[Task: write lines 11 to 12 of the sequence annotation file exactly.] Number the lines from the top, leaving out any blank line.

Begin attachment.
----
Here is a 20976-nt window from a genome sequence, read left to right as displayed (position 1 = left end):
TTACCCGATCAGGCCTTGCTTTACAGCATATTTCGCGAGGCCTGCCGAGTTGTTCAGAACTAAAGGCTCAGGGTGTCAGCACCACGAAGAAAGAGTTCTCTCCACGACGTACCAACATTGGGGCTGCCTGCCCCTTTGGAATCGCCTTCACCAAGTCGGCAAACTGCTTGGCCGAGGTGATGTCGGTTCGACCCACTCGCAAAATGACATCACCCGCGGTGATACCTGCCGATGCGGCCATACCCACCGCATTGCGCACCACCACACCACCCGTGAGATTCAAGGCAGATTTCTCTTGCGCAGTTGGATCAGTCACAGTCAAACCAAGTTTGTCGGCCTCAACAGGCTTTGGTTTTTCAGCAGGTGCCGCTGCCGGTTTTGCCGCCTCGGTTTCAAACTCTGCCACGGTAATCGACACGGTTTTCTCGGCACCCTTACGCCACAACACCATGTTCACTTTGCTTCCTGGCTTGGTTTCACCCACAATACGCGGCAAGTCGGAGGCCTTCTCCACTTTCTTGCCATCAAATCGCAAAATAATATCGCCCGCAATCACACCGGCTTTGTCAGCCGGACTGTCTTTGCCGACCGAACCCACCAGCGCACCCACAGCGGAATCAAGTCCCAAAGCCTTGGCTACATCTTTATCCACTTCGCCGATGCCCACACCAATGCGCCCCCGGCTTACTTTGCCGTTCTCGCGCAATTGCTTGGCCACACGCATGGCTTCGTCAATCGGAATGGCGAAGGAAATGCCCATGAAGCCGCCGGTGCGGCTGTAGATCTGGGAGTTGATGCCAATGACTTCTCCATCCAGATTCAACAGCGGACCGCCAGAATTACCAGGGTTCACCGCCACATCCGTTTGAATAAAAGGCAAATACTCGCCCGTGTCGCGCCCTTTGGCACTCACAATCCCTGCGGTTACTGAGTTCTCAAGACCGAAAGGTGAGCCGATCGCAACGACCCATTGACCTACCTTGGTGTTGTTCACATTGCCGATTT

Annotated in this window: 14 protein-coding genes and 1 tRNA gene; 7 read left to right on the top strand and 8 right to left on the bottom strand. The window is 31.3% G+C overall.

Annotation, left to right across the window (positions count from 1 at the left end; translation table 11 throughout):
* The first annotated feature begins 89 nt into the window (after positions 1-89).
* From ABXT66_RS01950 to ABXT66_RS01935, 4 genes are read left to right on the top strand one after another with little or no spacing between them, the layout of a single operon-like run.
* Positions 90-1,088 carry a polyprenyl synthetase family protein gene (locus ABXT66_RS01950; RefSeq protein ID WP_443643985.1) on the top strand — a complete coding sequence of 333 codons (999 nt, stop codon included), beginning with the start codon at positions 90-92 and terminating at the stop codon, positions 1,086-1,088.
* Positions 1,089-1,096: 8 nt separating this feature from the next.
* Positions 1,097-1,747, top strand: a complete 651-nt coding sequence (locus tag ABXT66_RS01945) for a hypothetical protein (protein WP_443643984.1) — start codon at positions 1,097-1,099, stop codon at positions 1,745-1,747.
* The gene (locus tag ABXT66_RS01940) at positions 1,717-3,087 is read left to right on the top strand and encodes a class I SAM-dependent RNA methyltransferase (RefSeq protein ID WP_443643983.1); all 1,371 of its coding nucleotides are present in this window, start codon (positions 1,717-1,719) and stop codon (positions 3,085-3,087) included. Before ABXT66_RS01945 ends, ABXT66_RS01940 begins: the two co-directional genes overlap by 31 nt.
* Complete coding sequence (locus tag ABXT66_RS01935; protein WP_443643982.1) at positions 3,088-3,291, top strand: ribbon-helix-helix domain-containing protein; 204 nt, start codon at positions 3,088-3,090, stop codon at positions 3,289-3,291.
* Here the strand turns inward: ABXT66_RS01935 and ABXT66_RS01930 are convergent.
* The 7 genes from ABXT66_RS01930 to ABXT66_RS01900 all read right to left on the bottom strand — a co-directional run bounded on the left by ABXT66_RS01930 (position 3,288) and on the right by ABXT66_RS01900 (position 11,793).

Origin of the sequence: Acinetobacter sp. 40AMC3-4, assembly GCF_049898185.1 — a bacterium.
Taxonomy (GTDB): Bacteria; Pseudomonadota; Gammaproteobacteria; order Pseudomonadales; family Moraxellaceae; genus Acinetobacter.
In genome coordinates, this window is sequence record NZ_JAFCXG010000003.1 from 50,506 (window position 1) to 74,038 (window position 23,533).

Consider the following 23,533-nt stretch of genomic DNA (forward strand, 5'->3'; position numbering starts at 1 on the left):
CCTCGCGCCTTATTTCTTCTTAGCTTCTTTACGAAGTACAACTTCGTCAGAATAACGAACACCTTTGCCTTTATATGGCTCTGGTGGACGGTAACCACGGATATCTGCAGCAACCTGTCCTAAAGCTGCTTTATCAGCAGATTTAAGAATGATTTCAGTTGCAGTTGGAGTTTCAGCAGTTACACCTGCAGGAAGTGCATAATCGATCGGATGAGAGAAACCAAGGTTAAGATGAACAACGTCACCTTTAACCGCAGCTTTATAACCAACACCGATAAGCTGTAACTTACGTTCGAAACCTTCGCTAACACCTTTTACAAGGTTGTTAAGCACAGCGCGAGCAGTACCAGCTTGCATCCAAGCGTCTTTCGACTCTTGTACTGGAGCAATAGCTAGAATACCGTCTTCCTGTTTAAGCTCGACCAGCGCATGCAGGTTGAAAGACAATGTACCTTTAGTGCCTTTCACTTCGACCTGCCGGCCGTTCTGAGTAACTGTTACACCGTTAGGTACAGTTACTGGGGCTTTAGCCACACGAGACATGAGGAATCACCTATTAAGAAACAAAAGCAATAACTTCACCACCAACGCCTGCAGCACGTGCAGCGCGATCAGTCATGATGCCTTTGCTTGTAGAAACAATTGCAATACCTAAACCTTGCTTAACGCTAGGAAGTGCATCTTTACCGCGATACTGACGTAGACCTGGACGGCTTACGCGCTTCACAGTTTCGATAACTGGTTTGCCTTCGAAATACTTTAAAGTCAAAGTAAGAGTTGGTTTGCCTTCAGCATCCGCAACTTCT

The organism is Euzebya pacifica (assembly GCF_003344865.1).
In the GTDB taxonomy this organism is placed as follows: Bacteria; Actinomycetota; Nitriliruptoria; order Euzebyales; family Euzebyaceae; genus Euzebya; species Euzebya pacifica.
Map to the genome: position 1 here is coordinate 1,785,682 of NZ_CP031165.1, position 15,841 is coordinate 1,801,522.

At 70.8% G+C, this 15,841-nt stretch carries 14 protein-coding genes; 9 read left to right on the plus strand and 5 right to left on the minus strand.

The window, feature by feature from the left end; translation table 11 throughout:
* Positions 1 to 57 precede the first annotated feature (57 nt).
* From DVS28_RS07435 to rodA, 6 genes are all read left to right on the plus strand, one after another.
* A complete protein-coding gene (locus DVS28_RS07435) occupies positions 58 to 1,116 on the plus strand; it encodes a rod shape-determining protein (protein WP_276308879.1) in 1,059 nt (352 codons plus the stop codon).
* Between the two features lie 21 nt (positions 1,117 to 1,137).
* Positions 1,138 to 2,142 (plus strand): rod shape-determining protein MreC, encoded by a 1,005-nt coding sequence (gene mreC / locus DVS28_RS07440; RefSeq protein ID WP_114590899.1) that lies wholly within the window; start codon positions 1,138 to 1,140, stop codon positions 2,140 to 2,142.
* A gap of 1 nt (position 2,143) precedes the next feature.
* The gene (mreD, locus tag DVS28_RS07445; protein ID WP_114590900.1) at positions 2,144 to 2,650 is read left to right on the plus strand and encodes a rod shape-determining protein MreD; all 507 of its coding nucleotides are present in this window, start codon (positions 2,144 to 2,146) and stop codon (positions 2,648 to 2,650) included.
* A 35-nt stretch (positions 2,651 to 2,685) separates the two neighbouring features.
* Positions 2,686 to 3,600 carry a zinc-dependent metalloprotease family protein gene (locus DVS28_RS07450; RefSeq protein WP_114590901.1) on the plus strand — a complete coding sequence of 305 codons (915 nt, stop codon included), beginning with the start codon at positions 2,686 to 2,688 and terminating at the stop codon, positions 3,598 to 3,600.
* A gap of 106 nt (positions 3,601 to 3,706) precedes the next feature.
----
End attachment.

* Complete coding sequence (locus tag ABXT66_RS01935; protein WP_443643982.1) at positions 3,088-3,291, top strand: ribbon-helix-helix domain-containing protein; 204 nt, start codon at positions 3,088-3,090, stop codon at positions 3,289-3,291.
* Here the strand turns inward: ABXT66_RS01935 and ABXT66_RS01930 are convergent.